Exercise increases muscle derived Interleukin–6 (IL–6) leading to insulin secretion via glucagon-like peptide–1. IL–1 antagonism improves glycemia and decreases systemic inflammation including IL–6 in patients with type 2 diabetes. However, it is not known whether physiological, exercise-induced muscle-derived IL–6 is also regulated by the IL–1 system. Therefore we conducted a double blind, crossover study in 17 healthy male subjects randomized to receive either the IL–1 receptor antagonist IL-1Ra (anakinra) or placebo prior to an acute treadmill exercise. Muscle activity led to a 2–3 fold increase in serum IL–6 concentrations but anakinra had no effect on this exercise-induced IL–6. Furthermore, the IL–1 responsive inflammatory markers CRP, cortisol and MCP–1 remained largely unaffected by exercise and anakinra. We conclude that the beneficial effect of muscle-induced IL–6 is not meaningfully affected by IL–1 antagonism.
Citation: Nordmann TM, Seelig E, Timper K, Cordes M, Coslovsky M, Hanssen H, et al. (2015) Muscle-Derived IL-6 Is Not Regulated by IL-1 during Exercise. A Double Blind, Placebo-Controlled, Randomized Crossover Study. PLoS ONE 10(10): e0139662. https://doi.org/10.1371/journal.pone.0139662
Editor: Alberico Catapano, University of Milan, ITALY
Received: May 26, 2015; Accepted: September 14, 2015; Published: October 8, 2015
Copyright: © 2015 Nordmann et al. This is an open access article distributed under the terms of the Creative Commons Attribution License, which permits unrestricted use, distribution, and reproduction in any medium, provided the original author and source are credited
Data Availability: All relevant data are within the paper and its Supporting Information files.
Funding: The study was supported by the Swiss National Foundation (www.snf.ch, MYD).
Competing interests: The authors have declared that no competing interests exist.
Exercise improves glycaemia in patients with type 2 diabetes. This is due to multiple factors including increased calorie consumption and insulin independent glucose uptake in muscle. Furthermore, the active muscle produces several molecules that may have endocrine functions and contribute to the beneficial effect of exercise on metabolism[1, 2]. Indeed, in response to muscle contraction, IL–6 is released into the circulation in abundance . Under physiological conditions, IL–6 appears to increase insulin sensitivity . Furthermore, we have recently shown that IL–6 enhances glucagon-like peptide-1-mediated insulin secretion . However, possibly due to the prevailing inflammation, in obese individuals IL–6 may have negative effects and precipitate insulin resistance .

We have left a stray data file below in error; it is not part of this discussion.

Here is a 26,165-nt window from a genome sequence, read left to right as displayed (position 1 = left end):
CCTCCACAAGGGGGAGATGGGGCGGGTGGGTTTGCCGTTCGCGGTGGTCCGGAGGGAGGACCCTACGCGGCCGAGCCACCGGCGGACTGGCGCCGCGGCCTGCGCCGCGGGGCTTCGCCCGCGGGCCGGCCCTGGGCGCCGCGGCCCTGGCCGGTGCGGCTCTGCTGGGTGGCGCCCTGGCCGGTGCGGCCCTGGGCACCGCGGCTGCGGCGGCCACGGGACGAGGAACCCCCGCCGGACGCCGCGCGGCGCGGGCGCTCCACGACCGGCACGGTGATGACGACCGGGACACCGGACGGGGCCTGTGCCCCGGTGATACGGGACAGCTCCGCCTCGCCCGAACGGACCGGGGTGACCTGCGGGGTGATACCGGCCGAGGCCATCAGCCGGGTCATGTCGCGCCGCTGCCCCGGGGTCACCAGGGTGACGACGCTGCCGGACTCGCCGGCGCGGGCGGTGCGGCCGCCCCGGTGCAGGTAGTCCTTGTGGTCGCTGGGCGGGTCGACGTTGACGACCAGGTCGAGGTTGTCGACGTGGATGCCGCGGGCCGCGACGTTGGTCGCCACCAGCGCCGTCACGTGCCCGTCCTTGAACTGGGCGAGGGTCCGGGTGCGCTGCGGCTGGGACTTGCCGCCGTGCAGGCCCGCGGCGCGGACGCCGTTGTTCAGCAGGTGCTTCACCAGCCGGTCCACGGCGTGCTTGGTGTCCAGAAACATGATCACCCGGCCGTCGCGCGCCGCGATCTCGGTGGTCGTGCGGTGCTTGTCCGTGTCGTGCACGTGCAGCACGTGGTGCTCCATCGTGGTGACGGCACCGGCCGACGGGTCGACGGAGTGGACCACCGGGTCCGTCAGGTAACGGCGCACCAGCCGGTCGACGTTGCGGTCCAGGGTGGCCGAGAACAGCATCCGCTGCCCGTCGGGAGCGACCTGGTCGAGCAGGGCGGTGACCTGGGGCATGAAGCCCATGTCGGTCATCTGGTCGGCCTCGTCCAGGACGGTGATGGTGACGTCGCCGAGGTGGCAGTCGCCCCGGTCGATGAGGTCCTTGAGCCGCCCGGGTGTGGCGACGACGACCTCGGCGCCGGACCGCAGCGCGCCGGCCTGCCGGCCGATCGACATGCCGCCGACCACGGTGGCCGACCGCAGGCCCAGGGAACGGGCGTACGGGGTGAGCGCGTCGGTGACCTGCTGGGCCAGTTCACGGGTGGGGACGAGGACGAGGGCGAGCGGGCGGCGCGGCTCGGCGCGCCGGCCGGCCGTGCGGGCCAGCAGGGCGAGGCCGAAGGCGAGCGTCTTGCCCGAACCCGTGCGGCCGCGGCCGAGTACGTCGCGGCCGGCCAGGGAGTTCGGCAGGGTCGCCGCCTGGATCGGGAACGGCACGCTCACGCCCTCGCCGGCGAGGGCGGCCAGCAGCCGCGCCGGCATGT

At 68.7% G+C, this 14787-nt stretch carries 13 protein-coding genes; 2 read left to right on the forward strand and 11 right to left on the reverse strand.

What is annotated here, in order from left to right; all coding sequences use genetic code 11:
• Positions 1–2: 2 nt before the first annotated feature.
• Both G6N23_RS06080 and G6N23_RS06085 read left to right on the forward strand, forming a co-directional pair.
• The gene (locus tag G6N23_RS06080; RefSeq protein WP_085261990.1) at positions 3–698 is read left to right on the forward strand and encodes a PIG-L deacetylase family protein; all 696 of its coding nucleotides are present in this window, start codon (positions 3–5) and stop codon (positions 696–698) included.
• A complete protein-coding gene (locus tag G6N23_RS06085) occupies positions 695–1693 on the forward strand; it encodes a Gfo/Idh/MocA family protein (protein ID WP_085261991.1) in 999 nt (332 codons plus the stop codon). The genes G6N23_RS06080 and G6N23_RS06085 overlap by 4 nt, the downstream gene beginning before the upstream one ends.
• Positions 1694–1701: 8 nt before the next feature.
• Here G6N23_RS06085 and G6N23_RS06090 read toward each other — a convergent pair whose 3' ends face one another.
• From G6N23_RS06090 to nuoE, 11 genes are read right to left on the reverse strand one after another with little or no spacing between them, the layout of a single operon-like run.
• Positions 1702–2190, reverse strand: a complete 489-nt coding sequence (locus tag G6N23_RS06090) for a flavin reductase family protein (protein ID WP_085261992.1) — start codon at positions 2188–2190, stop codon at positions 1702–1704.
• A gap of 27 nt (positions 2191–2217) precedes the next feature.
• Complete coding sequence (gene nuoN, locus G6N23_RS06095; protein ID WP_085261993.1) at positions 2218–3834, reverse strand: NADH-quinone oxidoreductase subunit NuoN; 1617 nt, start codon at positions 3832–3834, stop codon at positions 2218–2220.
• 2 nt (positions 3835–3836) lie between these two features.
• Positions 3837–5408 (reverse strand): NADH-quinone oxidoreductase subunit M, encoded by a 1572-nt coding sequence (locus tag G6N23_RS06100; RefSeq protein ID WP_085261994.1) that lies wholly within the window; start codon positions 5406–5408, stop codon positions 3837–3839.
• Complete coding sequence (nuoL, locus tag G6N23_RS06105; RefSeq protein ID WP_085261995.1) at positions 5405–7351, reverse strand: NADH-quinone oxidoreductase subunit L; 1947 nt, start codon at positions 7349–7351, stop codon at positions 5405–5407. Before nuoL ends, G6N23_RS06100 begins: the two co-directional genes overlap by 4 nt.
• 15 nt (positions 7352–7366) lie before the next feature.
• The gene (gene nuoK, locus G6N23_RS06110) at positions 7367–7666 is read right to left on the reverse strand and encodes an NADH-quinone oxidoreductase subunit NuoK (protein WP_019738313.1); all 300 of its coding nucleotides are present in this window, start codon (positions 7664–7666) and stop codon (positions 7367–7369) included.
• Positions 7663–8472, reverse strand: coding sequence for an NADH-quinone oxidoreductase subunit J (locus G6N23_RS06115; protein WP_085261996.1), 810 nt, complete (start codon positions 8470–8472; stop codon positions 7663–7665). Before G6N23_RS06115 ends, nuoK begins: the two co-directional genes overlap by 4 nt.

Numerous observations and clinical studies have shown that inflammation has a substantial role in the pathogenesis of type 2 diabetes. In particular, pathological activation of IL–1 contributes to impaired insulin secretion and action . Accordingly, IL–1 antagonism improves glycaemia and β-cell secretory function in patients with type 2 diabetes [7, 8]. Furthermore, IL–1 blockade reduces systemic inflammation including IL–6 [7, 8].
Little is known about the regulation of muscle-derived IL–6 during exercise. Although it seems to be independent of the nuclear factor 'kappa-light-chain-enhancer' of activated B-cells (NFκB)-pathway , it is not known whether IL–1 regulates muscle derived IL–6 during contraction. Therefore, the aim of this study was to investigate whether exercise-induced IL–6 is dependent on the IL–1 system. Furthermore, because IL–1β is linked to fatigue in patients with type 2 diabetes  and stimulates the hypothalamic-pituitary-adrenal axis , fatigue and cortisol levels were also studied.
Materials and Methods
The clinical study was designed as a double-blind, randomized, placebo-controlled, crossover, single-center study. Patient recruitment and all follow up visits were performed from November 2011 to May 2013 at the University Hospital Basel, Switzerland in accordance with the ICH-GCP guidelines and the Declaration of Helsinki, and approved by the Ethics Committee of Basel (Ref. 294/10) and Swissmedic (Ref. Nr. 2011DR1084). The study was registered on clinicaltrials.gov (NCT01771445). Because this study is a mechanistic study and not a treatment study, we realized only with a 3-month delay that it had to be registered. The authors confirm that all ongoing and related trials for this drug/intervention are registered. Written informed consent was obtained from all participants before study inclusion. The sample size was based on clinical and practical considerations.
Subjects were eligible for the study if they were male, apparently healthy, non-smoking, aged between 20 and 50 years with a body mass index between 18 and 26 kg/m2. Further inclusion criteria were regular exercise including a minimum of two runs weekly with a total duration of more than 2 hours.